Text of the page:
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Getting up to Speed the Future of Supercomputing
supercomputers. It can either provide incentives to the nongovernment sector or it can conduct the research itself.
Government policy can provide broad encouragement to private industry to develop and commercialize supercomputing technology and affect the broader information technology marketplace. The government can influence the private sector by providing incentives for innovation and development investments, including grants or other subsidies, tax incentives, and intellectual property protection.
The government may subsidize private R&D activities. For example, a pervasive form of federal support for scientific and engineering research is grant and research contract programs, ranging from the peer-reviewed grant systems maintained by the National Science Foundation and other institutions to research contracts awarded by mission agencies such as DARPA. Such programs are particularly effective when the government would like to encourage basic research in specific areas but has limited information or knowledge about the precise nature of the outputs from research in that area. For example, grants and subsidies to the supercomputer center at the University of Illinois during the early 1990s were the principal form of support underlying the development of the Mosaic browser technology, an enormously beneficial innovation whose precise form, features, or impact could not have been forecast prior to its invention.4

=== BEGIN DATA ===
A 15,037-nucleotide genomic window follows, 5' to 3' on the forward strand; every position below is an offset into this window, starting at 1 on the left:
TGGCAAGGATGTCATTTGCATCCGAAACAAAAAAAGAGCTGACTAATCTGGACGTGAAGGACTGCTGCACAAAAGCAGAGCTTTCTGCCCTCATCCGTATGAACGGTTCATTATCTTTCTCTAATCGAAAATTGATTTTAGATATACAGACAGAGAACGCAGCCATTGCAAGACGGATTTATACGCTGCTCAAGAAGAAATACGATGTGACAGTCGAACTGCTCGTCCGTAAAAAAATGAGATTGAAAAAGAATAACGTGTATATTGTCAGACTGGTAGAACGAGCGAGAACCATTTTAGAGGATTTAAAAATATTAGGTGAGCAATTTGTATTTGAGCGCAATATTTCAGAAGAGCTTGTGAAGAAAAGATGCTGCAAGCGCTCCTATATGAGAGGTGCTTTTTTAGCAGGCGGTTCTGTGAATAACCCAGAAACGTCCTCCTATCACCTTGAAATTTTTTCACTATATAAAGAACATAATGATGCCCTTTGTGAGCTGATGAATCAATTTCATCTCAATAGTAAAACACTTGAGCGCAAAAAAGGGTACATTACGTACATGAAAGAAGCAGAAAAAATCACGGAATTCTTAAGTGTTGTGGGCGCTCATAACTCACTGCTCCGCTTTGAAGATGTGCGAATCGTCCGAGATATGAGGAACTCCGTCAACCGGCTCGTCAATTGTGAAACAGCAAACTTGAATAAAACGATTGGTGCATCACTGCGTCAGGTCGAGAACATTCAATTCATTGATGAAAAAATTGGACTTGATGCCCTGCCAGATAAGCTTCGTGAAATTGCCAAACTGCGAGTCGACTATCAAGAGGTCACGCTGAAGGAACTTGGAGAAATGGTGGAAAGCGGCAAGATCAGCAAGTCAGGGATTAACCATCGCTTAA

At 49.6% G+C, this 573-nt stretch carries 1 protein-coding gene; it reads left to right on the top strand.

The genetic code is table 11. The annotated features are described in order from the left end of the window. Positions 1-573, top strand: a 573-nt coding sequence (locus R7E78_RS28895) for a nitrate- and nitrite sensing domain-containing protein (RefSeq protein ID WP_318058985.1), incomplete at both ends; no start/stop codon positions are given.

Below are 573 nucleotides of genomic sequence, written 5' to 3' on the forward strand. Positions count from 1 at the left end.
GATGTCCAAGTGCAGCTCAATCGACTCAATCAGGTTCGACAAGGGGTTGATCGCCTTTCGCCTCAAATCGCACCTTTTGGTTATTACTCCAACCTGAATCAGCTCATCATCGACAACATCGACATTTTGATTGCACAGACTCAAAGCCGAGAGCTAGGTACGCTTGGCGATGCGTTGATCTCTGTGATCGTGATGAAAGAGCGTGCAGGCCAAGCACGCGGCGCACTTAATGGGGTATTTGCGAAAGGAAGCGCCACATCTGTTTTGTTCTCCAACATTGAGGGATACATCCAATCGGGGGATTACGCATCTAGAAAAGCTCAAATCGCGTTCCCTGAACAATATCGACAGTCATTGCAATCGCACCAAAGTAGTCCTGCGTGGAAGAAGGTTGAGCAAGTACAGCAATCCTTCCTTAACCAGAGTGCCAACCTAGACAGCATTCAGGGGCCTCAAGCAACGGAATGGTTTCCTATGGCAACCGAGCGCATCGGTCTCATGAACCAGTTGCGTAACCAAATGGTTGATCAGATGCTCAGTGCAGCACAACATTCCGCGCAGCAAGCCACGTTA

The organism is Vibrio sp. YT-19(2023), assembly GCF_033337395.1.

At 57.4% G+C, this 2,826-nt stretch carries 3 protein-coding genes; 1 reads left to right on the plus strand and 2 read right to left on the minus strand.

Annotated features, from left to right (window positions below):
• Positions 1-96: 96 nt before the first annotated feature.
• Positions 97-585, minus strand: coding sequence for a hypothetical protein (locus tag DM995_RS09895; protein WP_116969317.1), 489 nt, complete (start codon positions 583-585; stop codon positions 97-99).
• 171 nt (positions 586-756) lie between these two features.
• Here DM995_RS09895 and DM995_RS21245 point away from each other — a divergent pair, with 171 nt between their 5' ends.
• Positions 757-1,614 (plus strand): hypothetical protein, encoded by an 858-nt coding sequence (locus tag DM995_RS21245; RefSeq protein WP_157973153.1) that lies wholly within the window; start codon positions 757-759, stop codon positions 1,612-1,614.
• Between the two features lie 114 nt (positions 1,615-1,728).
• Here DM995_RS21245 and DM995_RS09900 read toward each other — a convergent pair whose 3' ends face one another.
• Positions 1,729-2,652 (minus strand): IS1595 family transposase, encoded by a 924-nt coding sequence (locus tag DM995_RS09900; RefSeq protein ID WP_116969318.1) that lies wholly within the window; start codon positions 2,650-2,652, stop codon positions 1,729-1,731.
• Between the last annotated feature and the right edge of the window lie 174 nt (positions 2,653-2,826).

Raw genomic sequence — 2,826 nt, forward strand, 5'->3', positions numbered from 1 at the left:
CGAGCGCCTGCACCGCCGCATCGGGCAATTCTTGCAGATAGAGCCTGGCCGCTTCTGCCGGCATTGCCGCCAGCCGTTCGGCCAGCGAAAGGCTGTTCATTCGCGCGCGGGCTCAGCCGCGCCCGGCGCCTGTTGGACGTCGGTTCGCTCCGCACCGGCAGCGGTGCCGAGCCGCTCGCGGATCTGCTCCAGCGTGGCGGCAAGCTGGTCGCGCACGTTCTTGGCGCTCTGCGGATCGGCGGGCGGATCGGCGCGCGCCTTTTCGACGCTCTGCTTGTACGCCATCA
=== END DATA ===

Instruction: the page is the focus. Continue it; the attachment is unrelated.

Alternatively, R&D tax credits can provide important incentives for innovative investment. R&D tax credit programs provide direct incentives to private firms at a relatively low administrative burden.5 How-
A somewhat similar approach is for the government, a nonprofit organization, or even a private firm to offer a prize. This approach has been tried throughout history with mixed results. For example, in 1795, the French Directory offered a prize of 12,000 francs “to any Frenchman who could devise a method of ensuring fresh, wholesome food for his armies and navies.” The prize was awarded by Napoleon Bonaparte to Nicholas Appret, who in-vented a method for preservation by sealing foods in airtight bottles and immersing them in boiling water for varying periods, which led to modern-day canning. Sobel provides an extremely rich description of the deficiencies and politics of government-sponsored prizes in his history of a prize for longitude at sea (David Sobel, 1995, Longitude: The True Story of a Lone Genius Who Solved the Greatest Scientific Problem of His Time, New York, N.Y.: Walker and Company). Recent examples of prizes range from the efforts by U.S. electrical companies to encourage research on a refrigerator that runs on 25 percent less electricity to the Ansari X Prize, which awarded $10 million to the first privately sponsored spacecraft to reach 100 km above Earth’s surface (www.xprize.org).
The costs and delays in grant review are often cited as the reason private firms are un-willing to apply for government subsidy programs.